Get a clue about your inventory
Industry publications are awash with griping about 800 MHz rebanding — actually, the lack of progress thus far — and what to do about 700 MHz spectrum that will be available in a couple of years. I, too, have a gripe about rebanding, but my focus is different than most other people’s.
Since the late ’80s, I’ve been on a soapbox about how trunk system operators manage their systems. I took an informal survey at last year’s IWCE and APCO shows and asked system operators, “How many radios do you have on your trunk system?” About 98% of the answers included the words, “about,” “I think” or “…ummmm.” Two percent gave me a really accurate number.
The radios are not cheap by any means. If you’re not familiar with the topic, you might be surprised to learn that the radios in the hands of first responders cost anywhere from $2000 to $5000 each. Why? Because they must work in the harshest of conditions — first time, every time. Not knowing where some are located or how many are really in the inventory means hundreds of thousands of tax dollars could be missing.
Some of the reasons for radios going missing are innocent. In the heat of an incident, equipment does fall off a hip or a truck, gets crushed and otherwise seems to vaporize. We all can understand and accept these losses that skew total inventory numbers. But not having a clue about how many radios are on the street is appalling. The excuse from system operators used to be that they didn’t have enough time, with all of their other duties, to manage their radios and networks. This brings us back to 800 MHz rebanding.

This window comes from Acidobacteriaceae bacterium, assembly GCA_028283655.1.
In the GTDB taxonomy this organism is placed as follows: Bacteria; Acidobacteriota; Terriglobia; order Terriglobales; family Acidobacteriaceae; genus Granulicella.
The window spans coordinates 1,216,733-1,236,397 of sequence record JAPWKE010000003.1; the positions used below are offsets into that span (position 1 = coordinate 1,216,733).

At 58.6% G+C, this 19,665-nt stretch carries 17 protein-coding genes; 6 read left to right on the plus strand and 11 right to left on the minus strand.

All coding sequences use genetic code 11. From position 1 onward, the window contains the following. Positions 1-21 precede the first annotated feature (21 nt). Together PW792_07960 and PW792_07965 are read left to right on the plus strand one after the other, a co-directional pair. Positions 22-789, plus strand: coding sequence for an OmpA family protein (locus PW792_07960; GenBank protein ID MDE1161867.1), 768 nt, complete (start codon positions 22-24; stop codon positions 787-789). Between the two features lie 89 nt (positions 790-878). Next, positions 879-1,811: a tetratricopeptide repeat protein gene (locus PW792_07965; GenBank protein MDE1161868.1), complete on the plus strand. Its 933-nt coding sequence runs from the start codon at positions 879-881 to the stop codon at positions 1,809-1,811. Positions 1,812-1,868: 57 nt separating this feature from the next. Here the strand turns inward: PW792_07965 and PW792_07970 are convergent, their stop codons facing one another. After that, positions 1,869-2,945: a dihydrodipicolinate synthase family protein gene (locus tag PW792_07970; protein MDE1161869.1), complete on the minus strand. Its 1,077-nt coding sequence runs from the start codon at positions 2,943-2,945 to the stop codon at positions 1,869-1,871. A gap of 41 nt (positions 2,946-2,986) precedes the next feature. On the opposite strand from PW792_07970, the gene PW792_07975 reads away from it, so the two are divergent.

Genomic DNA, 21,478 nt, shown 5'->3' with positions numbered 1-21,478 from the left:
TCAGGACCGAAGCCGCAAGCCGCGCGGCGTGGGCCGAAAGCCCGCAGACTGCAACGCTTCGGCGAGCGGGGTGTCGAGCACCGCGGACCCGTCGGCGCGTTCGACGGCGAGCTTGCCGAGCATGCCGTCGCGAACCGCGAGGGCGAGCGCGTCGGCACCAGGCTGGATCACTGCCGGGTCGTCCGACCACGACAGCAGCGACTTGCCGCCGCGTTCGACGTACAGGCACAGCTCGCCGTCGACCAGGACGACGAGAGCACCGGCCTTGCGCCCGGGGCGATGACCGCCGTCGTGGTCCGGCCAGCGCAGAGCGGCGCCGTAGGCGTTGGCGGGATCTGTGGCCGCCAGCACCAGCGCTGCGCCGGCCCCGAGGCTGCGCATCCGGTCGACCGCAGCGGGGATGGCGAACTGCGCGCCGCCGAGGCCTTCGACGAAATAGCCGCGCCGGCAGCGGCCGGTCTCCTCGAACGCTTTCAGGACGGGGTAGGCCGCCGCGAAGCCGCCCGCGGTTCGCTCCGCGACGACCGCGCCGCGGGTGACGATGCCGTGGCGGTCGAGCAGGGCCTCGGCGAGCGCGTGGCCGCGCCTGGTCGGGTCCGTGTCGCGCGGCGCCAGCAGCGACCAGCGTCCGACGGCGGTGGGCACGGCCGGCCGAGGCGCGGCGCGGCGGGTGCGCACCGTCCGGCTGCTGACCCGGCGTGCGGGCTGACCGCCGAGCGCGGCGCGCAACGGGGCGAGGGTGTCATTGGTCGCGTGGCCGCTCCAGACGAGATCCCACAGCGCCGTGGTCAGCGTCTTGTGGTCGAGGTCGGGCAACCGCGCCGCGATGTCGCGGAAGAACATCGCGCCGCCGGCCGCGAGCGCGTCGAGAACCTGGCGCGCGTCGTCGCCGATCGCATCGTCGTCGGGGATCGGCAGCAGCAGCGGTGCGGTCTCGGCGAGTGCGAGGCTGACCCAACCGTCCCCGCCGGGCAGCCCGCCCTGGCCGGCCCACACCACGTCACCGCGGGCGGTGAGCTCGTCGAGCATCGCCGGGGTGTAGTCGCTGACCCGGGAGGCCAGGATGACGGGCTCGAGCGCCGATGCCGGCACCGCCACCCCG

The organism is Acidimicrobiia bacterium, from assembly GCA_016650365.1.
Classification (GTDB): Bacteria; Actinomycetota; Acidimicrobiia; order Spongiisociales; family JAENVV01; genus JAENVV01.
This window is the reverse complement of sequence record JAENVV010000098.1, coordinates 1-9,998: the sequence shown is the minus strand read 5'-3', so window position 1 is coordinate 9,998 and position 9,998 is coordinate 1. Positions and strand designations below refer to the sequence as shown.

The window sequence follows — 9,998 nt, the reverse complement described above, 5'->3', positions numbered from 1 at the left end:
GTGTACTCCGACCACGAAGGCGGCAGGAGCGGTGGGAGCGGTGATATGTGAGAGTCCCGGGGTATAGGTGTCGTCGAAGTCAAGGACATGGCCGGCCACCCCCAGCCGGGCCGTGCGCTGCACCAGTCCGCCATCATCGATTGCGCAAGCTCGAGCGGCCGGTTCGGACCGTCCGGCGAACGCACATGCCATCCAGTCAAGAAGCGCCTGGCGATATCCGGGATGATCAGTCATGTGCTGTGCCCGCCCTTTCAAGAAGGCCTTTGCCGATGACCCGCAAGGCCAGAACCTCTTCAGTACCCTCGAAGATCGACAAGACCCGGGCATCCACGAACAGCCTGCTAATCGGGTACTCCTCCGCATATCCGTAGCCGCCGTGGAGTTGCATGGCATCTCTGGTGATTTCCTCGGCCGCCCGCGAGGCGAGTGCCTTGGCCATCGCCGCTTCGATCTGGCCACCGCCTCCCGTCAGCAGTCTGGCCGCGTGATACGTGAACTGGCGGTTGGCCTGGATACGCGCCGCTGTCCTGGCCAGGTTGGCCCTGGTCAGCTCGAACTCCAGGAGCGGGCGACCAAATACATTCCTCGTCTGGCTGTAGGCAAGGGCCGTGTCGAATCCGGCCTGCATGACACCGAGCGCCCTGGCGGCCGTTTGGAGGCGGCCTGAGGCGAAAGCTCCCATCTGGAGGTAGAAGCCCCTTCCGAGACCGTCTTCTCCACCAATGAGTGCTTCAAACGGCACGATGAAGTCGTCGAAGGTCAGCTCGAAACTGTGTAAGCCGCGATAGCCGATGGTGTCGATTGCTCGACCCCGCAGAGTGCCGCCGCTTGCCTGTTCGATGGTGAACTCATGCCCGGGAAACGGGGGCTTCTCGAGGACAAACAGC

An action item that comes quickly to the front burner concerns knowing the work that needs to be performed and how much it will cost. The critical path that leads to cost determination goes right through knowing your radio inventory and how it is being used. If nothing else, the rebanding process has forced many organizations to figure out exactly how many radios they own.
There certainly are great tools to make inventory management as painless as possible. There are ways to take those five separate Excel spreadsheets that were created by three people who are no longer in your department and merge them into a single commercial software program that will not only track your radios, but also help you find the ones that occasionally get lost.
A side benefit of all this work is that the system operator now has the tools to better predict future needs. The operator can even play “what if,” by reviewing how the system would have performed during the last major incident if it had one, two or more channels.
Once operators figure out exactly how many radios they have, and they get all of that great information about models and serial numbers into one place, they shouldn’t let all that work go to waste. Keep up with it. Keep it current. Keep tabs on radio usage. Look for radios that are not being used to their potential and repurpose them. Invest in some software to help keep those tax dollars working on the street, where they ought to be. In short, manage your systems.
Phil Burks is president of The Genesis Group, a provider of trunked radio software solutions. He has been involved in the mobile voice and data communications industry for more than three decades and holds a bachelor’s degree in electrical engineering from LeTourneau University in Longview, Texas.